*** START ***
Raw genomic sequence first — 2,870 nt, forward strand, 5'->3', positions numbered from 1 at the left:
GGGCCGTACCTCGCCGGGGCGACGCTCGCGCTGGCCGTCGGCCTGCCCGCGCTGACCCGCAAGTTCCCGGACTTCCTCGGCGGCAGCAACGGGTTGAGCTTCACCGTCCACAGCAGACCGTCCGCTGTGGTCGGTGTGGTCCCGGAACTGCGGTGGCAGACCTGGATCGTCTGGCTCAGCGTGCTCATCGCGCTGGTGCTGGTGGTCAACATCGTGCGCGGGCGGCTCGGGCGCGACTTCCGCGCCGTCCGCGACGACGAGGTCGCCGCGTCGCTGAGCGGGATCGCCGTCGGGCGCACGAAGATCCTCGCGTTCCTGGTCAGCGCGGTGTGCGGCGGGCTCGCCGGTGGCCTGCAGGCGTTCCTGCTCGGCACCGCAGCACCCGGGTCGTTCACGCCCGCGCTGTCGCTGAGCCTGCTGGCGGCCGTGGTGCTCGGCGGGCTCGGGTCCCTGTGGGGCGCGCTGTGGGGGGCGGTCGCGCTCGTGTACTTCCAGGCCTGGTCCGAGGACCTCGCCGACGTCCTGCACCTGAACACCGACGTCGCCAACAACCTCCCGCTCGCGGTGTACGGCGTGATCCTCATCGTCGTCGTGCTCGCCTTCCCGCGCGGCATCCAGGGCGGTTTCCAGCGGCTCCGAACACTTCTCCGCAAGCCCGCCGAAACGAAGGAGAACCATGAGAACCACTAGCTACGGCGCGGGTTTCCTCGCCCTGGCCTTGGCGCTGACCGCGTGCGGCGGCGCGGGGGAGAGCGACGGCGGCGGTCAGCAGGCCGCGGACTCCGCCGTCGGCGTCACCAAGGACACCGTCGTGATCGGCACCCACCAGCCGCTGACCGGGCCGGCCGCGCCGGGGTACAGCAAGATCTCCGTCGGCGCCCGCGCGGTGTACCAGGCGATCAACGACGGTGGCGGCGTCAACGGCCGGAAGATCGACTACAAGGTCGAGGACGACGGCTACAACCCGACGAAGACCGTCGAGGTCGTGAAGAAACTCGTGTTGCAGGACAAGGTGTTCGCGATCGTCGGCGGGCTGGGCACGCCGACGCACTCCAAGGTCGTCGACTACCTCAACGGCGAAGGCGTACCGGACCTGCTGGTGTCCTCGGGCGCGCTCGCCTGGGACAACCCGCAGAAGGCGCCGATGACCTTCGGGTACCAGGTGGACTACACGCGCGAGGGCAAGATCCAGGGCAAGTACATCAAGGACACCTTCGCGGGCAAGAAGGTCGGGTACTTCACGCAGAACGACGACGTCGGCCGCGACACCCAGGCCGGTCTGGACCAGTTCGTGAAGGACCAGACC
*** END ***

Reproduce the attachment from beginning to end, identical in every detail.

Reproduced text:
Raw genomic sequence first — 2,870 nt, forward strand, 5'->3', positions numbered from 1 at the left:
GGGCCGTACCTCGCCGGGGCGACGCTCGCGCTGGCCGTCGGCCTGCCCGCGCTGACCCGCAAGTTCCCGGACTTCCTCGGCGGCAGCAACGGGTTGAGCTTCACCGTCCACAGCAGACCGTCCGCTGTGGTCGGTGTGGTCCCGGAACTGCGGTGGCAGACCTGGATCGTCTGGCTCAGCGTGCTCATCGCGCTGGTGCTGGTGGTCAACATCGTGCGCGGGCGGCTCGGGCGCGACTTCCGCGCCGTCCGCGACGACGAGGTCGCCGCGTCGCTGAGCGGGATCGCCGTCGGGCGCACGAAGATCCTCGCGTTCCTGGTCAGCGCGGTGTGCGGCGGGCTCGCCGGTGGCCTGCAGGCGTTCCTGCTCGGCACCGCAGCACCCGGGTCGTTCACGCCCGCGCTGTCGCTGAGCCTGCTGGCGGCCGTGGTGCTCGGCGGGCTCGGGTCCCTGTGGGGCGCGCTGTGGGGGGCGGTCGCGCTCGTGTACTTCCAGGCCTGGTCCGAGGACCTCGCCGACGTCCTGCACCTGAACACCGACGTCGCCAACAACCTCCCGCTCGCGGTGTACGGCGTGATCCTCATCGTCGTCGTGCTCGCCTTCCCGCGCGGCATCCAGGGCGGTTTCCAGCGGCTCCGAACACTTCTCCGCAAGCCCGCCGAAACGAAGGAGAACCATGAGAACCACTAGCTACGGCGCGGGTTTCCTCGCCCTGGCCTTGGCGCTGACCGCGTGCGGCGGCGCGGGGGAGAGCGACGGCGGCGGTCAGCAGGCCGCGGACTCCGCCGTCGGCGTCACCAAGGACACCGTCGTGATCGGCACCCACCAGCCGCTGACCGGGCCGGCCGCGCCGGGGTACAGCAAGATCTCCGTCGGCGCCCGCGCGGTGTACCAGGCGATCAACGACGGTGGCGGCGTCAACGGCCGGAAGATCGACTACAAGGTCGAGGACGACGGCTACAACCCGACGAAGACCGTCGAGGTCGTGAAGAAACTCGTGTTGCAGGACAAGGTGTTCGCGATCGTCGGCGGGCTGGGCACGCCGACGCACTCCAAGGTCGTCGACTACCTCAACGGCGAAGGCGTACCGGACCTGCTGGTGTCCTCGGGCGCGCTCGCCTGGGACAACCCGCAGAAGGCGCCGATGACCTTCGGGTACCAGGTGGACTACACGCGCGAGGGCAAGATCCAGGGCAAGTACATCAAGGACACCTTCGCGGGCAAGAAGGTCGGGTACTTCACGCAGAACGACGACGTCGGCCGCGACACCCAGGCCGGTCTGGACCAGTTCGTGAAGGACCAGACC